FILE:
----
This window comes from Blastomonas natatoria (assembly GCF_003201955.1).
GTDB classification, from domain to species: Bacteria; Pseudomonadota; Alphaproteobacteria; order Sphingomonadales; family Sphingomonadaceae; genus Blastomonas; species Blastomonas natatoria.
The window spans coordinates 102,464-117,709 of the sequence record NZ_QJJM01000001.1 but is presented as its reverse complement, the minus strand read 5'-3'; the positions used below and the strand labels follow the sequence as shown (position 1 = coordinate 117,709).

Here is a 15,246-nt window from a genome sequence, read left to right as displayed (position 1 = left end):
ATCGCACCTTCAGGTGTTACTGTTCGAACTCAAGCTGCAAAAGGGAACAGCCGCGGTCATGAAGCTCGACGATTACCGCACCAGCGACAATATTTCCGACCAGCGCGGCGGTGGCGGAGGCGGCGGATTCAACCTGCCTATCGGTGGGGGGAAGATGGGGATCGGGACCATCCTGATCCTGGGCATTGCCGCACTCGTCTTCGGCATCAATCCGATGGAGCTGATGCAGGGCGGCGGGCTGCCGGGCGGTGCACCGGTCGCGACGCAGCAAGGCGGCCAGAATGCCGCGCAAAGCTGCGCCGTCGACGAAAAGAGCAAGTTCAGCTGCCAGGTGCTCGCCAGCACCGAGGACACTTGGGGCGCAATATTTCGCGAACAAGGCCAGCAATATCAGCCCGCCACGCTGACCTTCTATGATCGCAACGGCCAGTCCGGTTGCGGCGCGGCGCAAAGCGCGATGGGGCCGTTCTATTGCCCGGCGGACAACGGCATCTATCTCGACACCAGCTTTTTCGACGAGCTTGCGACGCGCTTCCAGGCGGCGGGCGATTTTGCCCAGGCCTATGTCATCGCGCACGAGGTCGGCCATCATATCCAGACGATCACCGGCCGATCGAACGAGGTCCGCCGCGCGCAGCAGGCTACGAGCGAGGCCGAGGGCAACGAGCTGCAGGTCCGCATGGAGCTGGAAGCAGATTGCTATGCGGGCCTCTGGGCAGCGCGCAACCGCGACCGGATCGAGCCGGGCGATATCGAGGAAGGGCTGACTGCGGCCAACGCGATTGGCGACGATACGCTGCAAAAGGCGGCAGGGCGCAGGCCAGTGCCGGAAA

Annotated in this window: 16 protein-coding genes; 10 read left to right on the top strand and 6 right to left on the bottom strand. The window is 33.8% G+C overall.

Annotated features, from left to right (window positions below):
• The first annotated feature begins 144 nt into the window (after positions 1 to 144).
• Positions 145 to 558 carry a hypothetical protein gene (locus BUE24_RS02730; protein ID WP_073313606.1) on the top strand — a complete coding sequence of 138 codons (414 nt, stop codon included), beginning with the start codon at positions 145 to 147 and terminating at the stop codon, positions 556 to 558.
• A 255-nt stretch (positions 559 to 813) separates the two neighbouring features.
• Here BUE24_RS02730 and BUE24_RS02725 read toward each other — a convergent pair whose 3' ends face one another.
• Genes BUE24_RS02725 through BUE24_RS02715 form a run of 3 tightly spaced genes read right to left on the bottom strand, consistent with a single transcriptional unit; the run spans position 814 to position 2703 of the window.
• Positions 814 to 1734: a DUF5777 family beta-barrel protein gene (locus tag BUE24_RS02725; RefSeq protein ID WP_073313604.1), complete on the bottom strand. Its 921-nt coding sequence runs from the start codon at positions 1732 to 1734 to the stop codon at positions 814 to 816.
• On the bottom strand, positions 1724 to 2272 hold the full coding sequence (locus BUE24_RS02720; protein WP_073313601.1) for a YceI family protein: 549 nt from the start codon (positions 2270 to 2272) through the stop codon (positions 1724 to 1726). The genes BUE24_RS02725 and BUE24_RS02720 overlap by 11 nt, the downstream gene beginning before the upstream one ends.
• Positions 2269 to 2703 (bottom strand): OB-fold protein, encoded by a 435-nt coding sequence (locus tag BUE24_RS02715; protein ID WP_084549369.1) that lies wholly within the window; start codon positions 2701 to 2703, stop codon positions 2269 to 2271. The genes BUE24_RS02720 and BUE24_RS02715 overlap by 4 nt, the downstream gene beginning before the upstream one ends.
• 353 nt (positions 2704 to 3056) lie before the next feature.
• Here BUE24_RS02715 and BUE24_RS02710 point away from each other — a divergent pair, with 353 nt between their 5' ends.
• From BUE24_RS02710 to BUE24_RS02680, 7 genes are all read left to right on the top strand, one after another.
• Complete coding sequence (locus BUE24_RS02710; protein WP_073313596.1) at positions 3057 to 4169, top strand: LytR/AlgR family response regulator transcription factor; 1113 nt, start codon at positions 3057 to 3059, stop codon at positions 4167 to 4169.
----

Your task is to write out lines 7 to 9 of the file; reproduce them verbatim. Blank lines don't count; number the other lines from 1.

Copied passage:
Annotated features, from left to right (window positions below):
• The first annotated feature begins 144 nt into the window (after positions 1 to 144).
• Positions 145 to 558 carry a hypothetical protein gene (locus BUE24_RS02730; protein ID WP_073313606.1) on the top strand — a complete coding sequence of 138 codons (414 nt, stop codon included), beginning with the start codon at positions 145 to 147 and terminating at the stop codon, positions 556 to 558.